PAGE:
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Let me just say this is my first double cloth experience. One way to work with this kind of fabric (and my choice for the garment)  is to create a lapped seam so there are no exposed seam allowances. The theory is that you stitch a seam wrong sides together, trim one seam allowance very close, and then pull the fleece away from the nylon on the other SA and wrap it around the trimmed seam and topstitch it down.  Sounds simple, right? Basically a felled seam. Except…..the glue used to adhere these 2 fabrics is FREAKIN’ strong. And I have arthritis in my right hand! So after for about 1 minute of pulling my hand was killing me and the 2 fabrics hadn’t budged an inch. Enter the scissor solution. I decided to trim the fleece very close with small, sharp scissors instead of pulling apart. Almost as good. Problem solved. Then I started to topstitch the lapped seam. Problem number two surfaced. I had lengthened my stitch to almost 5mm, and the stitches were uniform and consistent on the inital seam join. At this point the wrong sides (fleece) were together, and the presser foot and feed dogs were both against the nylon side of the fabric. But when I was topstitching the wrapped seam allowance, the fleece was against the feed dogs and the presser foot was against the nylon. Ruh roh. Those stitches were no longer as consistent….ugh. I ripped. I tried pulling from the back as I stitched. Maybe I should have tried a walking foot? All I can say is, this garment is not going to be an example of my best stitching. I am hoping no one driving down Aurora at 60 miles an hour will notice the wonkiness. Oh, and please notice I thought 2 rows of topstitching would be better than one. 🙂 

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Here is the coat so far – shoulder seams stitched, back darts done, and sleeves attached. Next up are side seam pockets and then the collar. I plan on making the collar fleece side out so it feels warm and soft against my neck. And I am going to have a AWESOME time cutting all that fleece off the front facing turnback. Why did I think this was going to be a fun project? Oye!!

Black double cloth raincoat

Happy sewing!

Maris Olsen

 

Fabric shopping in NYC

In case you were wondering why things were a little quiet around here, I was in the Big Apple for a few days with my DD and adorable son-in-law.  Seriously, what is more fun than being in New York? Ostensibly, I was there to help foil a dresser for my yet-to-be-born-granddaughter, and also attend another baby shower that her other G’ma hosted in Philly. But really, it’s all about the fabric in the garment district, isn’t it? 😉

I was looking for a good (read “inexpensive”) source for interfacing, and a local sewing guru suggested I check out Metro Textiles at 265 West 37th. This place is a little hard to find – it is on the 9th floor and around to the back of the building – but is definitely worth a stop if you are shopping for bargains. The owner’s name is Kashi, and he is delightful and more than happy to help. I saw loads of fabrics that I COULD have bought, but I managed to stick (mostly) to my plan for checking out his interfacing prices and quality. A couple of pretty knits did sneak their way into my bag….but that is hardly worth mentioning. Hardly at all.

Who can visit NYC and NOT stop at Mood? It is my go-to place for best all-round fabric selection—they really do have everything. I am currently obsessed with Japanese selvedge denim, and after buying some in the LA Mood this summer, I had to make a similar purchase from the NY location. No, I haven’t sewn up the piece I bought in LA yet. So what’s your point? Fabrics need to rest after they have traveled around the world, and I thought the LA piece needed a companion from NY. Before being cut up into little pieces and re-assembled into something fantastic, which when you think about it must be quite a shocking experience. Even for denim.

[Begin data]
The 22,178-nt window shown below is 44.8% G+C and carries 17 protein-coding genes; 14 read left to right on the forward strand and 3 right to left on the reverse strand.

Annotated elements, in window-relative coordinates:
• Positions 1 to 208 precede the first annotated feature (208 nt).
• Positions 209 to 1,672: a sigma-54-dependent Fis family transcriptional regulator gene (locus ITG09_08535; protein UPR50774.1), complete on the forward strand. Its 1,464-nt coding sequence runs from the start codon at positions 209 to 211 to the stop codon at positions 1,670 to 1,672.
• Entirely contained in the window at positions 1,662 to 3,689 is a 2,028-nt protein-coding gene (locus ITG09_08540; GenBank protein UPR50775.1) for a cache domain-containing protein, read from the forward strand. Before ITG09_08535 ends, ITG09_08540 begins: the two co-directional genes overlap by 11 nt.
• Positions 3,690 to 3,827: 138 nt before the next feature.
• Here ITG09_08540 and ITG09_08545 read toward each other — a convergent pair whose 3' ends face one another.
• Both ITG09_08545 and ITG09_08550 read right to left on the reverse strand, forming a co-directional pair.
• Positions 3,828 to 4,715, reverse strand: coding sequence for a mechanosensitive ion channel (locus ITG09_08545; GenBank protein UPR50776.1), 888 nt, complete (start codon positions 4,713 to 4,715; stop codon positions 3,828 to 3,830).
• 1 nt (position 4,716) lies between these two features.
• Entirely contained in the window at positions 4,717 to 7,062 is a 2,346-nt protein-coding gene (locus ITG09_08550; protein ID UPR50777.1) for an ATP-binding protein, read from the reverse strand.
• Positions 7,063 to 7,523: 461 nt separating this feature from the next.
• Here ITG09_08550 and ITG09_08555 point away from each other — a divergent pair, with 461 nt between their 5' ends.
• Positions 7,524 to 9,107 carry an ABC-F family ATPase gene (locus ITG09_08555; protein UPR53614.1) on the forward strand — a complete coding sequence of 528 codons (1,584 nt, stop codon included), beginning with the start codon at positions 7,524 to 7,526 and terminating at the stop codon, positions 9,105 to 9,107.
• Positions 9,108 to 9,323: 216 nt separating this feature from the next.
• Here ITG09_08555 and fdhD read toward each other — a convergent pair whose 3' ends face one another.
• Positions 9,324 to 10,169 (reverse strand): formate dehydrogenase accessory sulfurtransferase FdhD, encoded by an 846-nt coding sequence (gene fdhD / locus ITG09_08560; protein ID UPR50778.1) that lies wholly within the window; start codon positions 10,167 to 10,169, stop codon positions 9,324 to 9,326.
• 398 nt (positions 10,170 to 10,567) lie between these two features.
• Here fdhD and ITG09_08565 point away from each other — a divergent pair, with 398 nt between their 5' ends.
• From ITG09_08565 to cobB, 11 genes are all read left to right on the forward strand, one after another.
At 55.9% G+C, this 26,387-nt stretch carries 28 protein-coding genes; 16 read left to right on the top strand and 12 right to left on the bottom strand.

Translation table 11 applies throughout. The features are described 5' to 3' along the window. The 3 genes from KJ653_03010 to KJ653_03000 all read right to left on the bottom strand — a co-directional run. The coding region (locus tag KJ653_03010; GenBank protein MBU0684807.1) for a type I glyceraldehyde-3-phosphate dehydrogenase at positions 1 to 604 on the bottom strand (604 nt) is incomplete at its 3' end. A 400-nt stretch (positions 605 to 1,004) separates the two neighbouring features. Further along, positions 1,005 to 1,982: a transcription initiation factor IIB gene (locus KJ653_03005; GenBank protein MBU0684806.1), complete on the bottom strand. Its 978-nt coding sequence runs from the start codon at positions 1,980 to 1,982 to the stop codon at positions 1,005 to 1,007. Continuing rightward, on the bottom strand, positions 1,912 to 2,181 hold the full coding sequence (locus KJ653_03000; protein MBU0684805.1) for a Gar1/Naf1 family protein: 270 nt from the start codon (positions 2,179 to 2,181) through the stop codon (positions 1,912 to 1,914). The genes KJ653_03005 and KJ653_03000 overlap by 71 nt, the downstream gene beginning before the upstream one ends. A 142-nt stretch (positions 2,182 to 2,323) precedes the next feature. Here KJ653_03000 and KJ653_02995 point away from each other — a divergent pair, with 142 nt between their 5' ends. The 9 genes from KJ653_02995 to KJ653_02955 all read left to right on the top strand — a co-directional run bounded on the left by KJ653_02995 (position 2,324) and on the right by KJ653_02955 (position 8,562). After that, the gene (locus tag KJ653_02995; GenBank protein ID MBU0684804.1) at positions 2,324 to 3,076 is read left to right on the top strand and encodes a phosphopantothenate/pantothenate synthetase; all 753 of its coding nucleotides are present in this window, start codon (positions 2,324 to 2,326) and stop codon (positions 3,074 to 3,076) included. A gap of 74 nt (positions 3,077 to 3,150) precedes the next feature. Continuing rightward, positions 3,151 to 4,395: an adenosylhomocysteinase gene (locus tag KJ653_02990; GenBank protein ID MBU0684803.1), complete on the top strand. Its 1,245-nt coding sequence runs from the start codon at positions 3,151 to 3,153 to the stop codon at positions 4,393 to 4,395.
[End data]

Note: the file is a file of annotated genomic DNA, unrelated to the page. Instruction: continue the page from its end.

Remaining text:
Continuing on my selvedge denim obsession, I also stopped at A.K. Corp which is located at 257 West 39th, and bought another similar but different companion piece. It was MUCH cheaper than the denim I bought at Mood, still has the bound selvedge edge, and is a bit lighter weight and darker wash. It looks to me like the piece from Mood is woven with both indigo and natural threads, and the piece from A.K. Corp is comprised of only indigo threads. They are currently both in the laundry, and I am interested to see how they wash up so I can do a more thorough comparison.

I made a quick stop at the Paron Annex at 206 West 40th – they have some faaaaan-tastic bargains in their 50% off selection. But by this time both my DD and I were getting tired,  intermittently soaked by heavy rains, and we still had one more stop to pick up some silk charmeuse for a bridal accessory customer….which means we did not give Paron’s sufficient attention. But this place is a definite must-visit for the next trip.

Another thing I did not get done this trip was finding a good source for “findings”. Things like zippers and waistband stabilizer. There are so many sourcesto explore in New York….but I just couldn’t drag my eight-month pregnant DD around in the rain ALL day. Next time!

Happy sewing!

Maris Olsen

Lycra – love it or hate it?

Lycra® (or spandex), is that wonderfully stretchy fiber added to lots of fabric and RTW clothing these days. It was originally developed by DuPont (now Invista) in 1958 as an alternative to rubber.

What do you think about the preponderonce of spandex in textiles these days? I used to be more of a fan, but have become less enamored lately. After some hours of lycra wearing time, I find myself getting a bit “twitchy and itchy”.  Spandex also requires special care – namely – no dryer time. Heat damages spandex, and in my non-scientific analysis, I think some fabrics with lycra wear faster even with careful handling (like jeans). That said, I do like the comfort of a bit of ease in my jeans, and I DO love me some Spanx®. I never buy wool or silk with lycra tho, I tend to be more of a purist for my “good” clothes. 🙂

 

 

How about you? Are you a lycra lover or hater? Or somewhere in the middle, like me?

 

Happy sewing!

Maris Olsen